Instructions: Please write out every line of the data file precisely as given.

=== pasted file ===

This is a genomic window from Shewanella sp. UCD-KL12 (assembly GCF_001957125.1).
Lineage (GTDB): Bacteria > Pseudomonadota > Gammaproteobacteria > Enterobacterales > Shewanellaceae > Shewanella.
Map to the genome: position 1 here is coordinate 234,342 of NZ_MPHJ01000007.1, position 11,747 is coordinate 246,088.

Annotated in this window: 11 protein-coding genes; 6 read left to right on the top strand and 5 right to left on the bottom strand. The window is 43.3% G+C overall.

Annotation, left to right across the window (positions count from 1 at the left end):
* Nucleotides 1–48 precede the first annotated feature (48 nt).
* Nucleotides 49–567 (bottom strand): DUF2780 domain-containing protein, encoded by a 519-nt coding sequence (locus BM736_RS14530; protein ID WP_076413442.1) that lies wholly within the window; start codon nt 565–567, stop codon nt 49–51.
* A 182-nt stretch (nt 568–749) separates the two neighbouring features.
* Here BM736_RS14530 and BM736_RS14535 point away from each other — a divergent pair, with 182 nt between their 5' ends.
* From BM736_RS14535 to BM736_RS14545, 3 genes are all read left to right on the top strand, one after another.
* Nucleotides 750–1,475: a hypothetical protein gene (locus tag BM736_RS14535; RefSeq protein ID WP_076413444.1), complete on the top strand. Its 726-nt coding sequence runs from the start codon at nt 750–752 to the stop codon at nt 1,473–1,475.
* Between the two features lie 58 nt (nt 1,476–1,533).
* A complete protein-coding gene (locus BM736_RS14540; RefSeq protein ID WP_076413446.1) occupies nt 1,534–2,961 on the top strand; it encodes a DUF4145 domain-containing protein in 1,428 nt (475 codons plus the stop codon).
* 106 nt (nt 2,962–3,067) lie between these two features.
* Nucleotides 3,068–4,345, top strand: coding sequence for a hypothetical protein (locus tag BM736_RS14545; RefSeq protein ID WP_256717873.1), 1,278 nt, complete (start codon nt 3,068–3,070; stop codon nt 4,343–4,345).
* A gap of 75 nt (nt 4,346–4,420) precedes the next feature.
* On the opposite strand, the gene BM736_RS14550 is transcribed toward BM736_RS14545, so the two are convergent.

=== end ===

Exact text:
This is a genomic window from Shewanella sp. UCD-KL12 (assembly GCF_001957125.1).
Lineage (GTDB): Bacteria > Pseudomonadota > Gammaproteobacteria > Enterobacterales > Shewanellaceae > Shewanella.
Map to the genome: position 1 here is coordinate 234,342 of NZ_MPHJ01000007.1, position 11,747 is coordinate 246,088.

Annotated in this window: 11 protein-coding genes; 6 read left to right on the top strand and 5 right to left on the bottom strand. The window is 43.3% G+C overall.

Annotation, left to right across the window (positions count from 1 at the left end):
* Nucleotides 1–48 precede the first annotated feature (48 nt).
* Nucleotides 49–567 (bottom strand): DUF2780 domain-containing protein, encoded by a 519-nt coding sequence (locus BM736_RS14530; protein ID WP_076413442.1) that lies wholly within the window; start codon nt 565–567, stop codon nt 49–51.
* A 182-nt stretch (nt 568–749) separates the two neighbouring features.
* Here BM736_RS14530 and BM736_RS14535 point away from each other — a divergent pair, with 182 nt between their 5' ends.
* From BM736_RS14535 to BM736_RS14545, 3 genes are all read left to right on the top strand, one after another.
* Nucleotides 750–1,475: a hypothetical protein gene (locus tag BM736_RS14535; RefSeq protein ID WP_076413444.1), complete on the top strand. Its 726-nt coding sequence runs from the start codon at nt 750–752 to the stop codon at nt 1,473–1,475.
* Between the two features lie 58 nt (nt 1,476–1,533).
* A complete protein-coding gene (locus BM736_RS14540; RefSeq protein ID WP_076413446.1) occupies nt 1,534–2,961 on the top strand; it encodes a DUF4145 domain-containing protein in 1,428 nt (475 codons plus the stop codon).
* 106 nt (nt 2,962–3,067) lie between these two features.
* Nucleotides 3,068–4,345, top strand: coding sequence for a hypothetical protein (locus tag BM736_RS14545; RefSeq protein ID WP_256717873.1), 1,278 nt, complete (start codon nt 3,068–3,070; stop codon nt 4,343–4,345).
* A gap of 75 nt (nt 4,346–4,420) precedes the next feature.
* On the opposite strand, the gene BM736_RS14550 is transcribed toward BM736_RS14545, so the two are convergent.